From a Speed Boat to Alabaster Marina Abramović Avatars, There’s Something for Everyone at This Year’s Masterpiece Fair
Abramović herself is expected to make an appearance at the London fair.
London’s Masterpiece art fair has pulled off a Marina Abramović coup. The artist is due to unveil a new work, her first in alabaster, at the fair, which opens on June 27 to invited visitors and runs through to July 4 in the grounds of the Chelsea Hospital. The artist is expected in person in the fair’s neo-Georgian marquee as well as with several sculptural avatars, artnet News has learned.
Philip Hewat-Jaboor, the chairman of Masterpiece, has had a sneak peek of Abramović’s installation Fire Stages of Maya Dance in the studio of Factum Arte in Spain. Presented in collaboration with Lisson Gallery, the work combines LED lights illuminating five alabaster portraits of the artist looking angst-ridden.
Along with this dramatic curtain-raiser for Abramović’s solo show at the Royal Academy in London in 2020, visitors to the ninth edition of the fair will be greeted by one of Larry Bell’s big, translucent glass cubes, VFZ 2 (2017). Made of sea salt and Cerise laminated glass, the work will bring a touch of Venice Beach fog to a stretch of the Thames traditionally associated with another American virtuoso of misty weather, the expat artist James McNeill Whistler, who lived and worked just up the river.
Masterpiece is the kind of fair where you can find work by both—plus a speed boat. (Hewat-Jaboor stresses that the boat is always a unique work and will remain part of the fair’s mix.) Larry Bell’s signature sculpture marks another coup for Masterpiece. The alpha gallery Hauser & Wirth is presenting Bell’s work as part of its debut at the fair. It is creating a wunderkammer in its booth, where contemporary works by artists including Phyllida Barlow and Philip Guston will be shown along with 18th- and 19th-century furniture.
The cabinet-of-curiosities theme fits Masterpiece organizers’ desire to encourage cross collecting to a tee. Hewat-Jaboor says that he hopes visitors will see the eclectic mix of contemporary works, Old and Modern Masters, furniture, design, and antiquities on show in 160 dealers’ booths and think: “I could do that at home.” Masterpiece hopes to attract not only the established collector but also the many wealthy people in London in June “who are not really collectors but are interested and have multiple residencies,” he says.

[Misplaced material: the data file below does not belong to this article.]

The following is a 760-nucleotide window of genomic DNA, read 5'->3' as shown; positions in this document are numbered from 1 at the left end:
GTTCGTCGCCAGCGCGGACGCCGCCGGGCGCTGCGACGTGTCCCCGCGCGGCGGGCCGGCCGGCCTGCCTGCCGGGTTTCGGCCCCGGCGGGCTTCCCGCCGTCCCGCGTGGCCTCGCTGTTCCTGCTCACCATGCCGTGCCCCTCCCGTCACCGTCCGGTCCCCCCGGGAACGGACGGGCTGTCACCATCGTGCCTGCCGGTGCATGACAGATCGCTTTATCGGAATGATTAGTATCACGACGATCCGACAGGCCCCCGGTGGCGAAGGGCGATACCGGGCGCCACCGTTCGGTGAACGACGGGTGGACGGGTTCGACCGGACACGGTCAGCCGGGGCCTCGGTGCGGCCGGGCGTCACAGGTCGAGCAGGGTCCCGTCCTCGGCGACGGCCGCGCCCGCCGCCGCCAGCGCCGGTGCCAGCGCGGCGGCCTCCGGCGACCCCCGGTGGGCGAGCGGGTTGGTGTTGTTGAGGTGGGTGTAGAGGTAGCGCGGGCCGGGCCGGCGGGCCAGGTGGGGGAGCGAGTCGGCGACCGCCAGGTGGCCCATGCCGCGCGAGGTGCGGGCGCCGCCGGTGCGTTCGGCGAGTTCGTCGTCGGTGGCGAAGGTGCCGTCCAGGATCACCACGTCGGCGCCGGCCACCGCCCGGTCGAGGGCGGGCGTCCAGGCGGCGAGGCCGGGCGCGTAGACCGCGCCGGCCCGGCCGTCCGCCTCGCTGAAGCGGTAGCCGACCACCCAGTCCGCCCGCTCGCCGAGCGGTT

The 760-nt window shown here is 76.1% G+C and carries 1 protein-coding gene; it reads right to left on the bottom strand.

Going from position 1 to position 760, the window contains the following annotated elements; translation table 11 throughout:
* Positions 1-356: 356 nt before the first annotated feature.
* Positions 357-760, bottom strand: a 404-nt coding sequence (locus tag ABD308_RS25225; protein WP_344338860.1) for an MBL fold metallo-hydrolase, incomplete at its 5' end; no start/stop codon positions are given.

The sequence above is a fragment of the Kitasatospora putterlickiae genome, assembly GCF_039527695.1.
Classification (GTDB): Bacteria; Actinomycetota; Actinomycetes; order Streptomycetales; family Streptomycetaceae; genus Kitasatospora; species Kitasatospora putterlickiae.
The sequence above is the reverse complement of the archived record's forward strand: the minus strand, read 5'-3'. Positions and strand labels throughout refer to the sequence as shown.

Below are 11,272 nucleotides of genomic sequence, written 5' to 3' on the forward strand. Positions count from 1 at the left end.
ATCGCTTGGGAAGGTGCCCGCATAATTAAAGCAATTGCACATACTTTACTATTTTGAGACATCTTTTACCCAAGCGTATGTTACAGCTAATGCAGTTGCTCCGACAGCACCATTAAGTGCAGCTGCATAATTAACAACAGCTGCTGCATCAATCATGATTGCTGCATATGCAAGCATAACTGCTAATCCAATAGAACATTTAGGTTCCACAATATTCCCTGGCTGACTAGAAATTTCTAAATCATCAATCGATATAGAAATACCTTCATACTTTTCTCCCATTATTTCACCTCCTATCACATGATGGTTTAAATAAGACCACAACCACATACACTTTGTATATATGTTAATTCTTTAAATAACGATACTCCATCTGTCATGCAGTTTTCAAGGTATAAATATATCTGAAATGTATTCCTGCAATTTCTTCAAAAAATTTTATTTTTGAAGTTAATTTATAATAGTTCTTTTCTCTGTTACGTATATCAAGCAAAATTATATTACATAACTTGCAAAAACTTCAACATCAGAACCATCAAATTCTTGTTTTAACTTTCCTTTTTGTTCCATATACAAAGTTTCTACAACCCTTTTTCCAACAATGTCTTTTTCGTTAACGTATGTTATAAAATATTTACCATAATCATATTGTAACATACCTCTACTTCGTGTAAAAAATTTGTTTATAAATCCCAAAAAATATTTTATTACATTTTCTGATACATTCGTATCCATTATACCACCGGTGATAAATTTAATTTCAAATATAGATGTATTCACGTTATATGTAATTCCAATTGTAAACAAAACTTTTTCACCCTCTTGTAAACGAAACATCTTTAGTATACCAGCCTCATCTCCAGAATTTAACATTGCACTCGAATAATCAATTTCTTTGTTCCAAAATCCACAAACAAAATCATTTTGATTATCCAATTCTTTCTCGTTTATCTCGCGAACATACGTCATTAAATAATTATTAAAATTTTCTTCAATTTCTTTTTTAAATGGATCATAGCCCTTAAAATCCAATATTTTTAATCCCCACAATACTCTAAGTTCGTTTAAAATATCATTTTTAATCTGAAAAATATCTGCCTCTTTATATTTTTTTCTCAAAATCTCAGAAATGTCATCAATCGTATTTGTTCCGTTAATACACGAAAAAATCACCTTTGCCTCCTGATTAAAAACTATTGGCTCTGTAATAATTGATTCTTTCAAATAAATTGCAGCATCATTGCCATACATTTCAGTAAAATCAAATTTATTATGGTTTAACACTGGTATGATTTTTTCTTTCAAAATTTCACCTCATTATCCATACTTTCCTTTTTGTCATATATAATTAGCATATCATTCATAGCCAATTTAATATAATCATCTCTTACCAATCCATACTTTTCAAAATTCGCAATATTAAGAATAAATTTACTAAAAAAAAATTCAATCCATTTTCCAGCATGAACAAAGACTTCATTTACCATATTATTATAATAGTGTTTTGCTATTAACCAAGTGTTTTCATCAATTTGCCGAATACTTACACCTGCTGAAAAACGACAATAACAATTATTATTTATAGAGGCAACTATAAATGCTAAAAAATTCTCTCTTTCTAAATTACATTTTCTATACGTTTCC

Hewat-Jaboor is proud of the fair’s food and drink, provided by Le Caprice and the Ivy among other high-end caterers, and says this year the fair offers private dining rooms. Another first is a second main aisle and a slightly bigger tent.
Masterpiece London has reached its “optimum size,” Hewat-Jaboor says, stressing that the British edition will remain the fair’s “focal point.” New majority share holder MCH, the Swiss company behind Art Basel, has announced that it is looking to export the Masterpiece brand abroad. Hewat-Jaboor confirms that the Middle East, Far East, and US are possible locations for international editions.
Ben Brown Fine Arts is another Masterpiece debutant. It is showing Rob and Nick Carter’s “Transforming” series. The 12 digital works turn historic canvases into slow-motion, computer-generated films. John Constable’s Study for The Cornfield (around 1817), which is in the Tate’s collection, is transformed by the artists into a two-and-a-half-hour work, for example. The artists are due to be at the fair, talking about their work, examples of which are in the Mauritshuis in The Hague.
The Carters are the first living artists to show a work in the Frick Collection in New York, and the Frick Pittsburgh recently acquired their Transforming Five Tulips in a Wan-Li Vase (2017) a 32-minute looped film after Ambrosius Bosschaert The Elder’s still life of 1619. “It’s the first video work they have collected,” Rob Carter says, adding that Frick staff first saw it at TEFAF Maastricht. “When these paintings were made they were jaw dropping, but now people are bombarded with images, so these works underscore what these masters did and will hopefully create a new audience,” says Nick Carter.
When they started the series ten years ago they were partly motivated by the statistic that, on average, people look at paintings in museums for three seconds or less. “Now it is probably worse,” Rob Carter says. “People photograph the art, then the label and move on, as if they are bagging paintings. So if we can make them stop when they see a bit of real-time action, be it a tulip drooping, then we have done our job.”
Good labeling of works at the fair is a subject close to Hewat-Jaboor’s heart. He encourages his peers to be transparent about the price of works on their booths because it makes good business sense. “People might think that something costs £50,000, so don’t ask about it, when it might actually cost £15,000,” he says. The fair’s website now includes a how-to section for newbie collectors. The first is about how to read a label.
There will also be a talk at the fair on the subject. Speakers at “How to read a gallery label: What to look for and questions to ask when buying works of art from galleries,” include Jo Baring, the director of the Ingram Collection of Modern and Contemporary British Art. Founded by the businessman turned philanthropist Chris Ingram, who started collecting Modern and contemporary British art in 2002, the collection now has more than 650 works of art, more than half of which are typically on loan to public institutions.
Masterpiece London 2018, June 27 (preview), June 28 through 4 July, the Royal Chelsea Hospital, London.
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